Meddling to blame for NHS debts26th June 2006
NHS deficits have been caused by political meddling and damaging policies, say hospital consultants.
The British Medical Association attacked the government's handling of the NHS as ministers revealed a big rise in the size of the deficit.
The deficit for 2005-06 was £512m - more than double the figure for the previous year. But acting NHS chief executive, Sir Ian Carruthers said the health service was improving significantly in all areas.
But the BMA said the government was wasting money on involving the private sector and management consultants.
The unaudited accounts for the NHS in England for the last financial year show that the total deficit was more than £100m down on the mid-year projection of £620m.
Paul Miller, chairman of the BMA's consultants committee, said money was being wasted by a series of initiatives. He said hospital facilities were being left underused because private treatment centres, which carry out minor surgery, had been given a guaranteed numbers of patients.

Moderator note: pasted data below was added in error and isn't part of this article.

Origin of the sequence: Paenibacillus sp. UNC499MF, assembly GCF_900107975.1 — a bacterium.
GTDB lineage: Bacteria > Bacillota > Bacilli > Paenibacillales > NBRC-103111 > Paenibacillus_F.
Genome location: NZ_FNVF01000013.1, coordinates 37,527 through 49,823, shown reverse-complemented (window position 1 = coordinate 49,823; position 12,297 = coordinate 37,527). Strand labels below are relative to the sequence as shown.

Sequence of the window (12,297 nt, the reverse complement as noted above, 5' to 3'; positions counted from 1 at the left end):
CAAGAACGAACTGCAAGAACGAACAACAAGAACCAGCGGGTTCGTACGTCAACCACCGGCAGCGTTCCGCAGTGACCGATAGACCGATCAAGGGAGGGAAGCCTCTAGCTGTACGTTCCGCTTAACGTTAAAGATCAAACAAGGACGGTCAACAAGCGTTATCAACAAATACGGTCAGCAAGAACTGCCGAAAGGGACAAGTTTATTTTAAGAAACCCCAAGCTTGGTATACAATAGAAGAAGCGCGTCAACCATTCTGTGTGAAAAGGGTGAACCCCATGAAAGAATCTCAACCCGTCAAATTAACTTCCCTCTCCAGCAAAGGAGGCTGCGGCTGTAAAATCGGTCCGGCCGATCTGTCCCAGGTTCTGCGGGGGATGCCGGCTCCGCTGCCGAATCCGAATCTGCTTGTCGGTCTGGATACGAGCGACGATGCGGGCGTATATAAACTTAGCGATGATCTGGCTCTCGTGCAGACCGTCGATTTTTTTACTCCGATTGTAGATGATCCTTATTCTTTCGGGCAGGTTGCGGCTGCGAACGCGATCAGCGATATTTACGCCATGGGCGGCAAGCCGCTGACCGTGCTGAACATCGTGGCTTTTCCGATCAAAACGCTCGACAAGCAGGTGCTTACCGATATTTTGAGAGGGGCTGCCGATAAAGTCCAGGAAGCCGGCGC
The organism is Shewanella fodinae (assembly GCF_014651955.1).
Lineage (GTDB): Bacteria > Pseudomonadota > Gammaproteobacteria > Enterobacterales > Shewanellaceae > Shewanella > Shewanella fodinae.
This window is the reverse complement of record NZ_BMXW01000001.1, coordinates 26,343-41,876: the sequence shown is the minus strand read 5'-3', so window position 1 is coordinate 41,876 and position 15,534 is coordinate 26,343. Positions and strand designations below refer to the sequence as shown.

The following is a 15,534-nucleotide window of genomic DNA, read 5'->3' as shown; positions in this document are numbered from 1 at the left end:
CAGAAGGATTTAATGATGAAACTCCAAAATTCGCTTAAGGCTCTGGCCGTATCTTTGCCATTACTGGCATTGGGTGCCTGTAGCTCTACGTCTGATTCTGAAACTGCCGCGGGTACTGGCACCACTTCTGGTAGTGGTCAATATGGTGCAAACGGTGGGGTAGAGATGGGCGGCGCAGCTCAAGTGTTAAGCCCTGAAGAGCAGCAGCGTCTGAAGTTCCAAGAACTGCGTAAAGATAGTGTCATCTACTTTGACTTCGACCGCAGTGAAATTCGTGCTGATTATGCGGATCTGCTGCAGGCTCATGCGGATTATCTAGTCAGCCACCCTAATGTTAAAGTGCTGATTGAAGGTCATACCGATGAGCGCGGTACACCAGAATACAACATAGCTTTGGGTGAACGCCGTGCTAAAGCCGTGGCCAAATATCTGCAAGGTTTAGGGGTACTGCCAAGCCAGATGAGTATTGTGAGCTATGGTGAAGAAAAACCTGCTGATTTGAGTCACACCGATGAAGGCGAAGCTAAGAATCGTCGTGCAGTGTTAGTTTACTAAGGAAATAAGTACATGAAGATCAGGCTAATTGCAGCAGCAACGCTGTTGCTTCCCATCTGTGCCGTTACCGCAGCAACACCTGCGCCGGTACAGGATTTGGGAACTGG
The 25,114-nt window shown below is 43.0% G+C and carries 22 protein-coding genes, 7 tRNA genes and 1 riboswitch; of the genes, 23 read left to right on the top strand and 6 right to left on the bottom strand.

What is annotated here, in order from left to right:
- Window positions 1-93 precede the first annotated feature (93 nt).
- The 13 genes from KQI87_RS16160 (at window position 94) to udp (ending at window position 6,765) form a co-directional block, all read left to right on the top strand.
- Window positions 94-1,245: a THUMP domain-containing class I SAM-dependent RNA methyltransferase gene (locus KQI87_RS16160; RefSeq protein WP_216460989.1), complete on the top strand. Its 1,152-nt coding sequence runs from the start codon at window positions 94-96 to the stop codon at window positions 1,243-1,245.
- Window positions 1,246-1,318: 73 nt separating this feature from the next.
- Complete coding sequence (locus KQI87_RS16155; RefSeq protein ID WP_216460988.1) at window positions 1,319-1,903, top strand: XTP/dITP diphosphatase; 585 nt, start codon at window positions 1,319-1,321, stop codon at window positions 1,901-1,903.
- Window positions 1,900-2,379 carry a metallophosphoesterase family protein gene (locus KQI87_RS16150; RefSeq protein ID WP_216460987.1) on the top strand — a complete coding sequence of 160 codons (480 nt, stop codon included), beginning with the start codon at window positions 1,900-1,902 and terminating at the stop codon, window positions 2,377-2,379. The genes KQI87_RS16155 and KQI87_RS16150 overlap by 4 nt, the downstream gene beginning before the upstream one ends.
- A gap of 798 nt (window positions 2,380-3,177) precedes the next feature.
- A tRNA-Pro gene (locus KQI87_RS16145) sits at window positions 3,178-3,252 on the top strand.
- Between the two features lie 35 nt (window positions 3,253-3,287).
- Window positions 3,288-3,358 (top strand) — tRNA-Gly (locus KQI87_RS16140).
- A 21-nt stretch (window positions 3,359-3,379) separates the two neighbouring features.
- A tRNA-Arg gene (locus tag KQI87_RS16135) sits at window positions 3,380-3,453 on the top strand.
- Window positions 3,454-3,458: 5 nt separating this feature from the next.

And he also pointed the finger of blame at PFI deals, which use private money to build NHS hospitals, claiming firms had made money when facilities had not been built or vastly delayed.
Meanwhile, he claimed about £1bn was being spent by the NHS on management consultants each year "without any clear benefit".
But Health Minister Andy Burnham said the NHS's annual report confirmed waiting times are falling and the quality of treatment improving.
And Sir Ian Carruthers warned against what he describes as hysteria over NHS finances and job cuts.
The causes of the deficits are set to be explored in a joint National Audit Office and Audit Commission report to be published after the government reveals the deficit figure.
Share this page
There are no comments for this article, be the first to comment!
Post your comment
Only registered users can comment. Fill in your e-mail address for quick registration.
Title: Meddling to blame for NHS debts
Author: Luke Sturgess-Durden
Article Id: 423
Date Added: 26th Jun 2006